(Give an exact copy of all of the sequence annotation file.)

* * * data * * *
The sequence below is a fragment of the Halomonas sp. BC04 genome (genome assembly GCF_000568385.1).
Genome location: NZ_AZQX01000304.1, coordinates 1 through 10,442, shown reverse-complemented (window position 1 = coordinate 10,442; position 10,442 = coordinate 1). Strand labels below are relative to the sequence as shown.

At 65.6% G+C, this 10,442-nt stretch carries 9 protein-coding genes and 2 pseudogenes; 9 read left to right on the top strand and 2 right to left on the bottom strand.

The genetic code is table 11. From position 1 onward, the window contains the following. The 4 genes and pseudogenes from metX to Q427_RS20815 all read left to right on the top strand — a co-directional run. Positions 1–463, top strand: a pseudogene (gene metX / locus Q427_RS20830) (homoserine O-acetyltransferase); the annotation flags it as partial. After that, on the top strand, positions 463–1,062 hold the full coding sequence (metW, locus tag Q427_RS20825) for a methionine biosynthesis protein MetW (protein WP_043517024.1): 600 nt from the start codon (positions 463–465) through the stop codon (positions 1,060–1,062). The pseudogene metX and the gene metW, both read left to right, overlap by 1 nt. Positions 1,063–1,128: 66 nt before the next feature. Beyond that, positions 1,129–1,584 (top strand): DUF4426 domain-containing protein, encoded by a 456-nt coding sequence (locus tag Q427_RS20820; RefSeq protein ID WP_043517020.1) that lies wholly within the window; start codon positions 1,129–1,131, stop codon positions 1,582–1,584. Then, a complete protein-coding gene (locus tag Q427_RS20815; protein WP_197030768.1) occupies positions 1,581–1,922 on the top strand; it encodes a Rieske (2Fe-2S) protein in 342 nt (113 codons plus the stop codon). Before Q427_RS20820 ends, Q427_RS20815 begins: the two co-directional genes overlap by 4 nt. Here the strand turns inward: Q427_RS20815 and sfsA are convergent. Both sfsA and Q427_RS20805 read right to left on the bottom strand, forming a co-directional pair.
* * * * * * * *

The sequence below is a fragment of the Halomonas sp. BC04 genome (genome assembly GCF_000568385.1).
Genome location: NZ_AZQX01000304.1, coordinates 1 through 10,442, shown reverse-complemented (window position 1 = coordinate 10,442; position 10,442 = coordinate 1). Strand labels below are relative to the sequence as shown.

At 65.6% G+C, this 10,442-nt stretch carries 9 protein-coding genes and 2 pseudogenes; 9 read left to right on the top strand and 2 right to left on the bottom strand.

The genetic code is table 11. From position 1 onward, the window contains the following. The 4 genes and pseudogenes from metX to Q427_RS20815 all read left to right on the top strand — a co-directional run. Positions 1–463, top strand: a pseudogene (gene metX / locus Q427_RS20830) (homoserine O-acetyltransferase); the annotation flags it as partial. After that, on the top strand, positions 463–1,062 hold the full coding sequence (metW, locus tag Q427_RS20825) for a methionine biosynthesis protein MetW (protein WP_043517024.1): 600 nt from the start codon (positions 463–465) through the stop codon (positions 1,060–1,062). The pseudogene metX and the gene metW, both read left to right, overlap by 1 nt. Positions 1,063–1,128: 66 nt before the next feature. Beyond that, positions 1,129–1,584 (top strand): DUF4426 domain-containing protein, encoded by a 456-nt coding sequence (locus tag Q427_RS20820; RefSeq protein ID WP_043517020.1) that lies wholly within the window; start codon positions 1,129–1,131, stop codon positions 1,582–1,584. Then, a complete protein-coding gene (locus tag Q427_RS20815; protein WP_197030768.1) occupies positions 1,581–1,922 on the top strand; it encodes a Rieske (2Fe-2S) protein in 342 nt (113 codons plus the stop codon). Before Q427_RS20820 ends, Q427_RS20815 begins: the two co-directional genes overlap by 4 nt. Here the strand turns inward: Q427_RS20815 and sfsA are convergent. Both sfsA and Q427_RS20805 read right to left on the bottom strand, forming a co-directional pair.